The War Effort

The War Effort – (PIP #36)

By Louise Peloquin

In his June 9th substack, Richard Howe listed the seven servicemen from Lowell who were killed in Normandy.

The extensive media coverage of the recent 80th anniversary of D-Day etched vivid images of the solemn ceremonies into our hearts.

Here is the front-page L’Etoile report on one of the seven heroes.


The articles below come from L’Etoile’s June 30, 1944 issue

Sargent Paul-J. Nadeau lost his life in France

     Sargent Paul-J. Nadeau, son of Mr. and Mrs. Nadeau née Crevier, 26 Fisher Street, died in action in France according to a Nazi War Department dispatch received by his mother this morning.

     Sargent Nadeau would have been 23 years old next Wednesday. Two days ago, his mother received the Air Force Medal and the Distinction for Good Conduct which her son himself had sent immediately before his last mission. He enrolled on December 16, 1942.

     He leaves his mother, Mrs. Sylvia Nadeau; a brother, Alfred; two sisters, Miss Rita and Mrs. Francis Gagnon.  His father, the late Joseph Nadeau, was a World War I veteran. A cousin, soldier Wallace-S. Gilbert, 22 years old, died last November from wounds received in the Pacific.

     Sargent Paul-J. Nadeau’s funeral service will take place next Monday at St.-Louis Church at 9 AM.


Many other young Lowellian servicemen returned from combat with decorations. Here is one of them.

Decoration for Sargent Ernest Tétreault

     Sargent Ernest T. Tétreault, in active service in the South Pacific, has recently received the Perfect Infantryman Medal. The commendations addressed to him mentioned his skills as a cartographer and his speed as a walker because he had walked twenty-five miles in nine hours and eight miles in two hours.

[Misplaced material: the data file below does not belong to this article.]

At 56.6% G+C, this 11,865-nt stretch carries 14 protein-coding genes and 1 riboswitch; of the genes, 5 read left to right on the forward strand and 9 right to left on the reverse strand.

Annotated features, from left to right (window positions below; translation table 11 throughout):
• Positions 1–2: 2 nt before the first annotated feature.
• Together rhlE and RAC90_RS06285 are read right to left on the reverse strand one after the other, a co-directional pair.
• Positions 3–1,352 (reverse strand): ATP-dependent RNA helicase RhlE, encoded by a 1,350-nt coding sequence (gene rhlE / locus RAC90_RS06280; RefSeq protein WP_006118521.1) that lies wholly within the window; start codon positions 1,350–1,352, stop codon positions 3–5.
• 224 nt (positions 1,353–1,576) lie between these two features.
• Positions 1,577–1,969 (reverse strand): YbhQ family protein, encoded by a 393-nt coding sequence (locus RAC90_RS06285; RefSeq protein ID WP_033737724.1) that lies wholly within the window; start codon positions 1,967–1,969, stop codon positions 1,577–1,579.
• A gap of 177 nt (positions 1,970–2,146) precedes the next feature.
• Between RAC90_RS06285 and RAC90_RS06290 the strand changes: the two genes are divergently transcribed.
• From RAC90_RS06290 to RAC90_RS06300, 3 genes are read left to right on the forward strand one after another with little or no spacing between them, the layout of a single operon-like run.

Sargent Tetreault enrolled in 1942 and completed his training at Camp Breckenridge, Kentucky. Formerly a barber and hair-cutter, he is the son of Mr. Oliva Tétreault. His wife lives at 513 Westford Street with their son Théodore.


     The Normandy population knew how much it was indebted to the young Americans who delivered them from the enemy. Thus the “Yanks” became “des frères.” (1)

Photo caption: When American troops took back her village in a Cherbourg suburb, this little French girl was delegated to adopt the soldiers as Yankee “brothers,” which pleased them very much.  These Yanks are, from left to right: soldier First Class Charles Glover of Charlotte N.C., soldier Robert-D. Furra of Cushing Texas, T-5th Wm. Johnson of Thomson Georgia and solider O.K. Jones of Delcros Tennessee. (International dispatch)


So many young people crossed the oceans to fight for freedom. Americans who stayed home were also called upon to contribute to the war effort as the following pieces demonstrate.

The War Effort is Necessary

     WASHINGTON, 30 – The White House released a report to President Roosevelt from General George-C. Marshall, Army Chief of Staff; Admiral Ernest-J. King, Navy commander-in-chief and General H.-H. Arnold, Air Force Commander, warning the nation against laxity in the war effort under the pretext that victory had already been won.

     The report presented their observations after a trip to Normandy and their concern for a “state of mind in this country about which the public should be warned.”